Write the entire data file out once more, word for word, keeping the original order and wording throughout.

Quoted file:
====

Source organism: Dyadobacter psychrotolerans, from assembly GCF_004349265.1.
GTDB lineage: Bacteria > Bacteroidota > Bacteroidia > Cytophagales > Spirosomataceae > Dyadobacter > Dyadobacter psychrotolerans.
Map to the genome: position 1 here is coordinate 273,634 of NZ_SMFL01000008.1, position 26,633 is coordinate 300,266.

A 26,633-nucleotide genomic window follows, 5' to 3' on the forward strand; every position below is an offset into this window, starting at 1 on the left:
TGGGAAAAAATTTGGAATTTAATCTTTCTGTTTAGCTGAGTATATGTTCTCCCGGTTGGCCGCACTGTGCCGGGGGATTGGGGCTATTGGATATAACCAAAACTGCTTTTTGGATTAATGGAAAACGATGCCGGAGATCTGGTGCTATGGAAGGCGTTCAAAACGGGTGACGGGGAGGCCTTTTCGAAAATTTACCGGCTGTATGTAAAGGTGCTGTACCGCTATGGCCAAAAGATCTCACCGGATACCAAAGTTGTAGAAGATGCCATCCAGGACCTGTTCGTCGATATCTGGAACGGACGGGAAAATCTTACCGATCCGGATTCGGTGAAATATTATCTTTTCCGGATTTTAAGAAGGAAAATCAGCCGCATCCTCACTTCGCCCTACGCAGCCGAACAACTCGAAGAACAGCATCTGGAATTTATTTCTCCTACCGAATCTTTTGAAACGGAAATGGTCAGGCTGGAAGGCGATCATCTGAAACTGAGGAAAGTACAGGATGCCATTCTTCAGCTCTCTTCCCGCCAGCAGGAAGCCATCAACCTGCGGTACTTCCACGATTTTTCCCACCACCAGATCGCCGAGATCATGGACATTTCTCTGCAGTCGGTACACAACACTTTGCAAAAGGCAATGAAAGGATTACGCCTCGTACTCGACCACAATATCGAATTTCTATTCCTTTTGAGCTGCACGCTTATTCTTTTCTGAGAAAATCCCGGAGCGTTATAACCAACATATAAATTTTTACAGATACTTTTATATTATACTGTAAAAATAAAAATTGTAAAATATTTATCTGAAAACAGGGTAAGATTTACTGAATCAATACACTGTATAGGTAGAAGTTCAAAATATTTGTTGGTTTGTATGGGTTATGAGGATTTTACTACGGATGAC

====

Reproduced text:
Source organism: Dyadobacter psychrotolerans, from assembly GCF_004349265.1.
GTDB lineage: Bacteria > Bacteroidota > Bacteroidia > Cytophagales > Spirosomataceae > Dyadobacter > Dyadobacter psychrotolerans.
Map to the genome: position 1 here is coordinate 273,634 of NZ_SMFL01000008.1, position 26,633 is coordinate 300,266.

A 26,633-nucleotide genomic window follows, 5' to 3' on the forward strand; every position below is an offset into this window, starting at 1 on the left:
TGGGAAAAAATTTGGAATTTAATCTTTCTGTTTAGCTGAGTATATGTTCTCCCGGTTGGCCGCACTGTGCCGGGGGATTGGGGCTATTGGATATAACCAAAACTGCTTTTTGGATTAATGGAAAACGATGCCGGAGATCTGGTGCTATGGAAGGCGTTCAAAACGGGTGACGGGGAGGCCTTTTCGAAAATTTACCGGCTGTATGTAAAGGTGCTGTACCGCTATGGCCAAAAGATCTCACCGGATACCAAAGTTGTAGAAGATGCCATCCAGGACCTGTTCGTCGATATCTGGAACGGACGGGAAAATCTTACCGATCCGGATTCGGTGAAATATTATCTTTTCCGGATTTTAAGAAGGAAAATCAGCCGCATCCTCACTTCGCCCTACGCAGCCGAACAACTCGAAGAACAGCATCTGGAATTTATTTCTCCTACCGAATCTTTTGAAACGGAAATGGTCAGGCTGGAAGGCGATCATCTGAAACTGAGGAAAGTACAGGATGCCATTCTTCAGCTCTCTTCCCGCCAGCAGGAAGCCATCAACCTGCGGTACTTCCACGATTTTTCCCACCACCAGATCGCCGAGATCATGGACATTTCTCTGCAGTCGGTACACAACACTTTGCAAAAGGCAATGAAAGGATTACGCCTCGTACTCGACCACAATATCGAATTTCTATTCCTTTTGAGCTGCACGCTTATTCTTTTCTGAGAAAATCCCGGAGCGTTATAACCAACATATAAATTTTTACAGATACTTTTATATTATACTGTAAAAATAAAAATTGTAAAATATTTATCTGAAAACAGGGTAAGATTTACTGAATCAATACACTGTATAGGTAGAAGTTCAAAATATTTGTTGGTTTGTATGGGTTATGAGGATTTTACTACGGATGAC